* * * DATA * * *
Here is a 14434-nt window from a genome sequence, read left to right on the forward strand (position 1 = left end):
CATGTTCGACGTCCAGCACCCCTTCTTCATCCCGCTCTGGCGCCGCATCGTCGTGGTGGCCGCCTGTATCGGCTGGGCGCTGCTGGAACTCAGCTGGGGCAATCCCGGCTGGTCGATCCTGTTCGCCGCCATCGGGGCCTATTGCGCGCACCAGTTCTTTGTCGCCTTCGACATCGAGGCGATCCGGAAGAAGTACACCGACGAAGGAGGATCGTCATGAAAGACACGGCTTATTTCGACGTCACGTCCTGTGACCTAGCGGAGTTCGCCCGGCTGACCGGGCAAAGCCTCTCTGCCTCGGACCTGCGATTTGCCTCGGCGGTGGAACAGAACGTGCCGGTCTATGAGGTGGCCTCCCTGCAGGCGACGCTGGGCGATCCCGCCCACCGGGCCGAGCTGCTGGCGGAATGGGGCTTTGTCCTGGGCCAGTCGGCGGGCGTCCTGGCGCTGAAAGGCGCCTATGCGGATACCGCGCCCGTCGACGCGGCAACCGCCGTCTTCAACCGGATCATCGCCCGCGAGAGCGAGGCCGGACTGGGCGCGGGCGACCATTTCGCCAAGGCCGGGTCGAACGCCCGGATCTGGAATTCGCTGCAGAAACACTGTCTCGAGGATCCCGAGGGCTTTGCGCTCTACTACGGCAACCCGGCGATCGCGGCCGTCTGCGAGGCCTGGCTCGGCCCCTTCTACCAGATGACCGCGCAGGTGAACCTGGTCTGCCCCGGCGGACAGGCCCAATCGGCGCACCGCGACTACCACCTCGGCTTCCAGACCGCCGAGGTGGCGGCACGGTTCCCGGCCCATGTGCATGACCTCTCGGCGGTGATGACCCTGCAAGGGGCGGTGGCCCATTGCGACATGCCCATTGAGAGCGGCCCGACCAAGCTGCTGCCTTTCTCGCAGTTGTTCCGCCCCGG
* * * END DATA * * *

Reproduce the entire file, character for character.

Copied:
Here is a 14434-nt window from a genome sequence, read left to right on the forward strand (position 1 = left end):
CATGTTCGACGTCCAGCACCCCTTCTTCATCCCGCTCTGGCGCCGCATCGTCGTGGTGGCCGCCTGTATCGGCTGGGCGCTGCTGGAACTCAGCTGGGGCAATCCCGGCTGGTCGATCCTGTTCGCCGCCATCGGGGCCTATTGCGCGCACCAGTTCTTTGTCGCCTTCGACATCGAGGCGATCCGGAAGAAGTACACCGACGAAGGAGGATCGTCATGAAAGACACGGCTTATTTCGACGTCACGTCCTGTGACCTAGCGGAGTTCGCCCGGCTGACCGGGCAAAGCCTCTCTGCCTCGGACCTGCGATTTGCCTCGGCGGTGGAACAGAACGTGCCGGTCTATGAGGTGGCCTCCCTGCAGGCGACGCTGGGCGATCCCGCCCACCGGGCCGAGCTGCTGGCGGAATGGGGCTTTGTCCTGGGCCAGTCGGCGGGCGTCCTGGCGCTGAAAGGCGCCTATGCGGATACCGCGCCCGTCGACGCGGCAACCGCCGTCTTCAACCGGATCATCGCCCGCGAGAGCGAGGCCGGACTGGGCGCGGGCGACCATTTCGCCAAGGCCGGGTCGAACGCCCGGATCTGGAATTCGCTGCAGAAACACTGTCTCGAGGATCCCGAGGGCTTTGCGCTCTACTACGGCAACCCGGCGATCGCGGCCGTCTGCGAGGCCTGGCTCGGCCCCTTCTACCAGATGACCGCGCAGGTGAACCTGGTCTGCCCCGGCGGACAGGCCCAATCGGCGCACCGCGACTACCACCTCGGCTTCCAGACCGCCGAGGTGGCGGCACGGTTCCCGGCCCATGTGCATGACCTCTCGGCGGTGATGACCCTGCAAGGGGCGGTGGCCCATTGCGACATGCCCATTGAGAGCGGCCCGACCAAGCTGCTGCCTTTCTCGCAGTTGTTCCGCCCCGG